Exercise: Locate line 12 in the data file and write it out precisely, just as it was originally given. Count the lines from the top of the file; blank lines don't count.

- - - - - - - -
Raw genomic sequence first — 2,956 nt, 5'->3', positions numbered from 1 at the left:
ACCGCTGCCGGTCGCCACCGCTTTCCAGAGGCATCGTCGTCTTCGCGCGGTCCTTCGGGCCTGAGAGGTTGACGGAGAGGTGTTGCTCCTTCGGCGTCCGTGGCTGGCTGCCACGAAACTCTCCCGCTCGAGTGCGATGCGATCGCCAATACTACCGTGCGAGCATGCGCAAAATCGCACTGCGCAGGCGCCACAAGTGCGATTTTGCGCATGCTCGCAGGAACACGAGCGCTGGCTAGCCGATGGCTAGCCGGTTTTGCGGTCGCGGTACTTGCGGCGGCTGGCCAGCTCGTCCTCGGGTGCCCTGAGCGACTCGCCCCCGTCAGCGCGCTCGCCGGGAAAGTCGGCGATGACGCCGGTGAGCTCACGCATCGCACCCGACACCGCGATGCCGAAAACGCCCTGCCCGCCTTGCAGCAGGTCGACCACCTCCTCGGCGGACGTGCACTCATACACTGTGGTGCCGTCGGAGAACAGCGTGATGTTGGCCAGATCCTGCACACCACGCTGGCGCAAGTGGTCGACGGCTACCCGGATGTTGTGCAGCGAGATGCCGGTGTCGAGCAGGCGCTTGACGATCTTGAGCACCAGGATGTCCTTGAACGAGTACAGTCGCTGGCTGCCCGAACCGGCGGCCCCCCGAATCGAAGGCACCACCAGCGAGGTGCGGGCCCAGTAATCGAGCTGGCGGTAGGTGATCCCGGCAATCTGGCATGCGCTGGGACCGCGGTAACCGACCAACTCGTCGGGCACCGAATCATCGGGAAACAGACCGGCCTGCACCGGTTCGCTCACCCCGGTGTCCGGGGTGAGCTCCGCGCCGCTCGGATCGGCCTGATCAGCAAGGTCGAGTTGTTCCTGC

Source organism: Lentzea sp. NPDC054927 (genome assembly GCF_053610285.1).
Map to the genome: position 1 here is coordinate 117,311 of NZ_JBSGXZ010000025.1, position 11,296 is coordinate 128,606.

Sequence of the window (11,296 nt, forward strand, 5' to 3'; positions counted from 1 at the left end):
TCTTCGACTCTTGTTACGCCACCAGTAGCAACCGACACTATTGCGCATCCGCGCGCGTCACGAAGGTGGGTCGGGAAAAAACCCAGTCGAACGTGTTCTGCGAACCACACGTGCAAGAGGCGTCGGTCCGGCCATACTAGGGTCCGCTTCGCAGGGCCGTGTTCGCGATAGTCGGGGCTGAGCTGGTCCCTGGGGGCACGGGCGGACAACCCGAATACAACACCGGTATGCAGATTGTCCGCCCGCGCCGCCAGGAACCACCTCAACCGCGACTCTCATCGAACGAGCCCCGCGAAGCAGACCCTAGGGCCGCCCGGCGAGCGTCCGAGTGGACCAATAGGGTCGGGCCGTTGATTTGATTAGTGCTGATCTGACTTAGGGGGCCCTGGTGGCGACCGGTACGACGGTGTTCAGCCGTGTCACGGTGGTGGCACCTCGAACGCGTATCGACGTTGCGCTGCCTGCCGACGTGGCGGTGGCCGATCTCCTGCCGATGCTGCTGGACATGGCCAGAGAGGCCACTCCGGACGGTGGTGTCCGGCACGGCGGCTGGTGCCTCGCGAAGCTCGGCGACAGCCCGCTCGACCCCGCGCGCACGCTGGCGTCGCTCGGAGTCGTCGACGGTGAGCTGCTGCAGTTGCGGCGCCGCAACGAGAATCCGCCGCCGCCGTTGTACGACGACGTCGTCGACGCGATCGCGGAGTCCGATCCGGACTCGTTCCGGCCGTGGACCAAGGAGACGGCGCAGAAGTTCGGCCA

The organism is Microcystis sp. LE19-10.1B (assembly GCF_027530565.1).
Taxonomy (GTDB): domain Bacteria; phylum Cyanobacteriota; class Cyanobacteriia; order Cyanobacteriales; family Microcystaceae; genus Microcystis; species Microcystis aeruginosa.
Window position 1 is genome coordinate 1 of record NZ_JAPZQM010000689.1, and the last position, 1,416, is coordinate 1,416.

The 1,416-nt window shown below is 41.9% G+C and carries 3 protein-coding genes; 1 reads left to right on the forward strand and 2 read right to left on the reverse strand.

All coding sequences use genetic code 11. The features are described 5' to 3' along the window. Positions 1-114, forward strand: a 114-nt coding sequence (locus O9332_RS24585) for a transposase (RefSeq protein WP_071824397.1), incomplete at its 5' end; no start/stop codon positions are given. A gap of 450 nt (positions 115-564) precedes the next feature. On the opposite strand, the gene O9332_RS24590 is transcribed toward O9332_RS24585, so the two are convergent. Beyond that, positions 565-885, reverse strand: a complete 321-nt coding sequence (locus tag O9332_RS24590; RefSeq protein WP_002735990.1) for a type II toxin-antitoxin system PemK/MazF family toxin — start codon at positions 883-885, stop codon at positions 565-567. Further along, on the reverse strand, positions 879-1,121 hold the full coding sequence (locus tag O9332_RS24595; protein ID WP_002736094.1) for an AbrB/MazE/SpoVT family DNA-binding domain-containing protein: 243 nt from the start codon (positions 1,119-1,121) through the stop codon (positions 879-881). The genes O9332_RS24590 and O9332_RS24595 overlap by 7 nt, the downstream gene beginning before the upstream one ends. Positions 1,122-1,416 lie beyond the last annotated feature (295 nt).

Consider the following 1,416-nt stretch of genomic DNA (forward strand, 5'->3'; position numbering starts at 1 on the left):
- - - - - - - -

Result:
Consider the following 1,416-nt stretch of genomic DNA (forward strand, 5'->3'; position numbering starts at 1 on the left):